KU Lied Center Addition in Lawrence, Kansas by Helix Architecture + Design, 2011.
The Lied Center of Kansas at the University of Kansas (KU) consists of a 2,000-seat multi-purpose theater with rehearsal rooms, dressing rooms, and administrative spaces. Completed in 1993 per a design by Omaha's HDR Architects, the building is a brick hulk sitting in a sea of parking west of the KU campus. Three years later Topeka's HTK Architects added the Bales Organ Recital Hall (which serves the KU School of Music) on the west side of the Lied Center. Rounding out the architectural context in this patch of Lawrence is the nearby Dole Institute of Politics, designed by ASIA Architecture and completed in 2003; it fronts a large reflecting pool next to the large shared parking lot.
On the opposite side of the Lied Center from the Recital Hall, Helix Architecture + Design has added an educational wing and expanded the lobby and offices. Like the original building, the addition is funded primarily by the Lied Foundation Trust, which aims at making performances, lectures, and educational programs accessible to the people of Kansas. The new addition is anchored by a multi-purpose rehearsal/presentation space that also accommodates meetings, receptions, dinners, and pre- and post-performance activities.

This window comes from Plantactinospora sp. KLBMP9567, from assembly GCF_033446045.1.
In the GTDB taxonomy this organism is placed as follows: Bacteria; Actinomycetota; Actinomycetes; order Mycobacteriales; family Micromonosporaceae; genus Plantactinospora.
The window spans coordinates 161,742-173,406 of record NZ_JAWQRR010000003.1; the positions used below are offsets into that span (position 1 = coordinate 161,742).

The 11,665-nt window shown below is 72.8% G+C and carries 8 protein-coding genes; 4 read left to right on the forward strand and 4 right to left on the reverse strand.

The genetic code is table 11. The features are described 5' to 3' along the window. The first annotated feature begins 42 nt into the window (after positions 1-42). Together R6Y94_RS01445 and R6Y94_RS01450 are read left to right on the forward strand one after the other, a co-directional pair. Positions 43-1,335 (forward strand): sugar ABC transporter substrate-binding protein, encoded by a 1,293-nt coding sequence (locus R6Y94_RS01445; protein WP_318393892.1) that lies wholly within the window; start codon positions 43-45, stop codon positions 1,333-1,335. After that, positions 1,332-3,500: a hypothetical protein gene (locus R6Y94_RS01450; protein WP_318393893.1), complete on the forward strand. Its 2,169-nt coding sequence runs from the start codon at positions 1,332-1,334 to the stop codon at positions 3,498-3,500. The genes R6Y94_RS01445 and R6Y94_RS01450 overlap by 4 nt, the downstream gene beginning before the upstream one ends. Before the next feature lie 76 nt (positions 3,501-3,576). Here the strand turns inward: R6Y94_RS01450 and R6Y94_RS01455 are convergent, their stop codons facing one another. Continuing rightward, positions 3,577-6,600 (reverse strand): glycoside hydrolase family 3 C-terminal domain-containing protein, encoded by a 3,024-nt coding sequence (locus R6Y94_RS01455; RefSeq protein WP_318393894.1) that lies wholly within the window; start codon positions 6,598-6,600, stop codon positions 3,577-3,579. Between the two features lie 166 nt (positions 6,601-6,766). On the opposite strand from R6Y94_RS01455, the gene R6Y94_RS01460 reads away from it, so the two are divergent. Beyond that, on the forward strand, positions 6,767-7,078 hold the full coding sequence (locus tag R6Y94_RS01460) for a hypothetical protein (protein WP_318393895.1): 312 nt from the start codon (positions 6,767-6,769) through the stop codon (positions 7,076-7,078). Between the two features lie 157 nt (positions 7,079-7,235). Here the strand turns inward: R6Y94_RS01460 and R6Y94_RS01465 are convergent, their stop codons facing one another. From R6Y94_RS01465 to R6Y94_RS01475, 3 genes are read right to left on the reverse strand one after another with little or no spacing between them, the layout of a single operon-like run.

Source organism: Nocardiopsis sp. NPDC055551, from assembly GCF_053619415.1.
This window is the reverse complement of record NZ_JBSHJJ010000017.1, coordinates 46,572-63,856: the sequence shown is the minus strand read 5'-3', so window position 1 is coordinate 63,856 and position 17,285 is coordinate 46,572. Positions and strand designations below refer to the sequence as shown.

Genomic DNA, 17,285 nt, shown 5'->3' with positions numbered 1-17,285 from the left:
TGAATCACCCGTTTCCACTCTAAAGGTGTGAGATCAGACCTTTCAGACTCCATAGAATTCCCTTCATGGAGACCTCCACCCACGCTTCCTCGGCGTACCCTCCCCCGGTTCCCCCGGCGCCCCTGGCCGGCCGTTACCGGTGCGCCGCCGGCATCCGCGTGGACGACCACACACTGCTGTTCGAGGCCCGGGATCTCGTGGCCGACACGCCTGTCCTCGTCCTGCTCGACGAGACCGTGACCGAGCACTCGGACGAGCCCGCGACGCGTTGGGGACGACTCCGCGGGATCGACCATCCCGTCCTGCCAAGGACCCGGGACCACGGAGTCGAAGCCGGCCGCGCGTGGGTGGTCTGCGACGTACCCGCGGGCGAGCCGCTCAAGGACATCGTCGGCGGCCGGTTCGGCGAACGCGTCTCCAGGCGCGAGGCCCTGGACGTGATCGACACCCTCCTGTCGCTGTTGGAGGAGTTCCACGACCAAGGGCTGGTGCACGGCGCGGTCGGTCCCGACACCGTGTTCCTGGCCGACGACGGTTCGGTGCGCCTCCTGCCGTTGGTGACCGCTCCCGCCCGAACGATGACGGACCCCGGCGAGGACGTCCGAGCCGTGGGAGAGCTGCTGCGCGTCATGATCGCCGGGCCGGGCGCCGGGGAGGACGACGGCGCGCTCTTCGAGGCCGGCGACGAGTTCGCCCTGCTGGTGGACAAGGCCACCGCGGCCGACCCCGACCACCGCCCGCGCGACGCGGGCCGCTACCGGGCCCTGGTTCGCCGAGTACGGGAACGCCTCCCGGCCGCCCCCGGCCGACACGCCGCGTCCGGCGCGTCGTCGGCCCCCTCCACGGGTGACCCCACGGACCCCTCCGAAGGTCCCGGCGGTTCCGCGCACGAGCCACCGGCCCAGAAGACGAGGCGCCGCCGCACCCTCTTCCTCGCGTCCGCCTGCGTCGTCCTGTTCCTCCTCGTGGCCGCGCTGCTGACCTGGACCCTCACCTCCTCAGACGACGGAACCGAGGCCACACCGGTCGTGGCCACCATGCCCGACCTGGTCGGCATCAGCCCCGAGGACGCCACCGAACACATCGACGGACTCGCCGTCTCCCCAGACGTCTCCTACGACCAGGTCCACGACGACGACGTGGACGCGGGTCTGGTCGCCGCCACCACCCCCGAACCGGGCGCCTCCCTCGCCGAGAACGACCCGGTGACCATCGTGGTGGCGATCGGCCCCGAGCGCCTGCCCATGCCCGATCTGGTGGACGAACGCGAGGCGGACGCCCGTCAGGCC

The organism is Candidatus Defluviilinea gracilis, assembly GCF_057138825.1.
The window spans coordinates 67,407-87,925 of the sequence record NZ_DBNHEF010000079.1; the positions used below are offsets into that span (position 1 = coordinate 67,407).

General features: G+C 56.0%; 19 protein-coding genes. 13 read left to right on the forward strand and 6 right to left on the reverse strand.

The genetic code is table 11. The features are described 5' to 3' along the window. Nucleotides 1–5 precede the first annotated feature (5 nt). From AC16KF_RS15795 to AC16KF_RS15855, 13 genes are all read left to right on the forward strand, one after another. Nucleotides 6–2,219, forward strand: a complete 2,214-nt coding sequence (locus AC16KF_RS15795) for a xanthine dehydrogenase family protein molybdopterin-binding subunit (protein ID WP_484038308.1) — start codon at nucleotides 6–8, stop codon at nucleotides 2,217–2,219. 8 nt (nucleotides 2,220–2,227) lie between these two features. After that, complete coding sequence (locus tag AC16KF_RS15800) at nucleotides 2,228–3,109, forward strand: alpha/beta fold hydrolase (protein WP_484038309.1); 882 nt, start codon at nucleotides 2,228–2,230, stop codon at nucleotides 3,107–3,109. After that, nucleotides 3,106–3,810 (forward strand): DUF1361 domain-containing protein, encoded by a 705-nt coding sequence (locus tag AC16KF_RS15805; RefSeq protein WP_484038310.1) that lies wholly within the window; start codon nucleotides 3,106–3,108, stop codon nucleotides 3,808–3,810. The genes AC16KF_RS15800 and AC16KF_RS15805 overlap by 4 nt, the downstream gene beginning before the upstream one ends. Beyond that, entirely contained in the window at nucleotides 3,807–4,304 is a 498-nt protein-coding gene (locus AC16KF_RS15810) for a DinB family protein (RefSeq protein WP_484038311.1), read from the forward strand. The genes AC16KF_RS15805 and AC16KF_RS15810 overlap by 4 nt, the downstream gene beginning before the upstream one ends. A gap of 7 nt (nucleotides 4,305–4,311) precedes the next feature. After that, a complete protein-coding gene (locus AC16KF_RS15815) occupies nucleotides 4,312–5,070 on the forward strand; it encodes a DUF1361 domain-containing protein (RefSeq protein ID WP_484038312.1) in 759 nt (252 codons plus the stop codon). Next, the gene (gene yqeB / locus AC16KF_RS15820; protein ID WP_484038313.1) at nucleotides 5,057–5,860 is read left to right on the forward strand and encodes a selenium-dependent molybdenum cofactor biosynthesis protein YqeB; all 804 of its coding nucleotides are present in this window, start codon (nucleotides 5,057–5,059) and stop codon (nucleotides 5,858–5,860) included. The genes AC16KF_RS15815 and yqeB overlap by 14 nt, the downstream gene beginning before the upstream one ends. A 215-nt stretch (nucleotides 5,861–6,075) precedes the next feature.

From the exterior the addition fits quite seamlessly with the existing, at least in terms of the matching brick color. Helix eschews the decorative stone that is found elsewhere, particularly as banding on the ground floor. Instead the addition is relatively minimal, basically comprised of brick and glass. The latter zig-zags from the education space down to the new entry, giving a glimpse of each from the exterior. The combination of stepped glass walls (in plan) and angled brick walls at the base gives the impression that the addition is carved from a mass of brick. Aside from this impression, they also make clear where the building access is located.
Entering the addition from the outside, the visitor first encounters some very red carpeting leading to a display on the far wall and the theater beyond; to the right is the education space, visible through a glass opening in the wall with glass doors. Walls and ceilings are folded to give the impression that it's been carved from a white solid; in this sense exterior and interior merge, even though the materials are distinct. But the ceiling's folds are not arbitrary. They conceal vents, cove lights, and equipment suspended from the ceiling. Randomly located downlights give a celestial appearance to the folded overhead plane.
Helix was faced with a bit of challenge, like putting lipstick on a pig, as they say. They made the most of it and subtly sculpted the addition, inside and out, to create an impressive space for appreciating art in eastern Kansas.
Photographs are courtesy of Aaron Dougherty.